Even as Ralf Rangnick set his sights on shifting Manchester United’s focus from their past to the future, he began with a journey into his own history. His has been an unconventional route to Old Trafford but the interim manager recalled his impromptu role as Jürgen Klopp’s unofficial agent, a failed attempt to hire Thomas Tuchel for a second time and the day he went to scout Callum Hudson-Odoi and came away determined to sign Jadon Sancho.
The “godfather of gegenpressing”, as Rangnick has been christened, is keen to arrange a dinner with the godfather of United. Yet his new job is no nostalgia trip for a manager who faced Sir Alex Ferguson with Schalke in the 2011 Champions League semi-finals. Whereas Ole Gunnar Solskjær seemed to be in a 1990s re-enactment society, Rangnick is positioning himself as United’s ambitious moderniser. Rewind decades and that description applied to Sir Matt Busby and then Ferguson, the men who forged United before becoming anachronisms in the 2020s.
“The important thing is to celebrate the DNA this club still has, but to also implement it into the transformation to modern football,” Rangnick said. If the transition to modernity may seem a jolt to United, he showed he can speak both Ferguson’s and the Glazers’ language. “It’s pretty easy in football,” he said. “You need to have a certain idea: what do we want to stand for? Call it a corporate identity.”
United’s brand has proved hugely profitable but elements appeal to Rangnick. While they are undoubtedly one of the biggest spenders in the Premier League, United also have a famously fine youth policy. “One does not exclude the other,” said Rangnick, who cited the academy graduates Marcus Rashford and Mason Greenwood as role models. “We should make sure that every year we have one or two players who are good enough to make it into the first team.” The other parts of the equation involve “the best possible recruitment” and “the best manager”. Since Ferguson, United have had neither.
Rangnick assembled the Bundesliga’s youngest team at RB Leipzig. His transfer strategy has focused on the up and coming but he is adamant he is not too dogmatic. “If you pay big money for a 30-year-old and he’s still good enough to make you successful, I don’t mind that,” he said. “But you have to be aware the money is only being invested in the potential success over the next two or three years and you won’t get any return. I think it always makes more sense to sign a player at 21 or 22 and if you have to pay a big fee, you have the chance to develop him into a player who is worth even more.”
Sancho, who caught his eye playing for England Under-19s but who rejected Leipzig for Dortmund, is a case in point. “It’s clear that his trajectory is now going upwards,” said Rangnick. His eye for talent extends to coaches. He has known Klopp since 1997. Four years later, when Mainz wanted their ageing defender to take over as manager, he turned to a friend for guidance. “In a way, I was his agent and I advised him what he should ask for,” Rangnick recalled. “Jürgen said: ‘Ah, do you not think that is too much to ask?’ I told him it was the right thing to do, and I am pretty sure he got what he wanted.”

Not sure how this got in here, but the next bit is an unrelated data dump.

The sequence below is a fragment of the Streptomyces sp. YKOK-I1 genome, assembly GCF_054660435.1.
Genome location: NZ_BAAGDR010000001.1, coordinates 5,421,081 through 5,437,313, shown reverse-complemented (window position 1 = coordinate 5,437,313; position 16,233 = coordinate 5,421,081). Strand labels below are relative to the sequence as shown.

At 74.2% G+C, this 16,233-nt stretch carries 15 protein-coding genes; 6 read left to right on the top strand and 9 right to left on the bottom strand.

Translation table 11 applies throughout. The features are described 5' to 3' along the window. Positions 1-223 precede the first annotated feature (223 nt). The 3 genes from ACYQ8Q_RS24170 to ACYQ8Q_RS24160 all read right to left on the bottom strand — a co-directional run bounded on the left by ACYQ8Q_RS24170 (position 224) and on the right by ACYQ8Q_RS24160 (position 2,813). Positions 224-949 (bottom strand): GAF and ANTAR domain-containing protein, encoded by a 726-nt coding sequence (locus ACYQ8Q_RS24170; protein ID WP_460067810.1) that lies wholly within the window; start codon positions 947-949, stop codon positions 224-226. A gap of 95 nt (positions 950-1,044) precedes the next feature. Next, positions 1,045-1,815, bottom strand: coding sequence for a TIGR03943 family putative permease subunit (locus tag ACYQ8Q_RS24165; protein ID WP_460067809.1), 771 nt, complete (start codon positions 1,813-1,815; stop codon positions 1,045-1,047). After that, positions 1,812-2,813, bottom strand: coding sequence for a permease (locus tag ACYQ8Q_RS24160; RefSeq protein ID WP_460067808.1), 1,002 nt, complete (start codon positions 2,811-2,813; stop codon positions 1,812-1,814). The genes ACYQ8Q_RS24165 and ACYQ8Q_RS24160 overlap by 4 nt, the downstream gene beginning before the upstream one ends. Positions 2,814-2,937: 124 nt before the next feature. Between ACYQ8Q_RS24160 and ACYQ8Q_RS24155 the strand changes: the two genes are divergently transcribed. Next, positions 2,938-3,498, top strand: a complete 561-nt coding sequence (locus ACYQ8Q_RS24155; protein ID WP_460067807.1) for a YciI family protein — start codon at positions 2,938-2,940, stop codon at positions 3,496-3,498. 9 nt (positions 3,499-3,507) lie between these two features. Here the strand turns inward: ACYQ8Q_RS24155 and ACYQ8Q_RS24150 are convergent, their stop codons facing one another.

They bonded over a futuristic vision. Two decades on, one German pressing revolutionary was still able to make Solskjær’s United look outdated in Liverpool’s 5-0 win in October. Klopp has branded his high-octane tactics “heavy-metal” football. “Mine is definitely not a slow waltz,” Rangnick said. “I am not that far apart from Jürgen in terms of our ideas. That’s no secret.”
A fellow traveller offers lessons. He noted the muscle injuries Liverpool players suffered when exposed to Klopp’s high-intensity approach. He feels his inheritance is better than Klopp’s was in 2015. “I think we are further forward,” Rangnick said, referencing the players, from Mohamed Salah to Alisson, who Liverpool have since added.
The other point of comparison is Tuchel, whom Rangnick made manager of Stuttgart’s under-15s. “I later tried to lure him away from Augsburg when I was at Hoffenheim and I wanted him to become our under-23s coach,” he added. Now Tuchel is a Champions League winner. His mentor accepts he may not emulate his protege. “To do what Thomas did in four months at Chelsea was incredible,” Rangnick said. “I am not sure I can say that things will develop in the same way for me at United.”
Pep Guardiola, Tuchel and Klopp render his task tougher. United have fallen behind more modern clubs. “To say I will challenge the top Premier League managers in the next few weeks or months is not realistic,” said Rangnick. “I am more than optimistic, but I also have to be realistic.”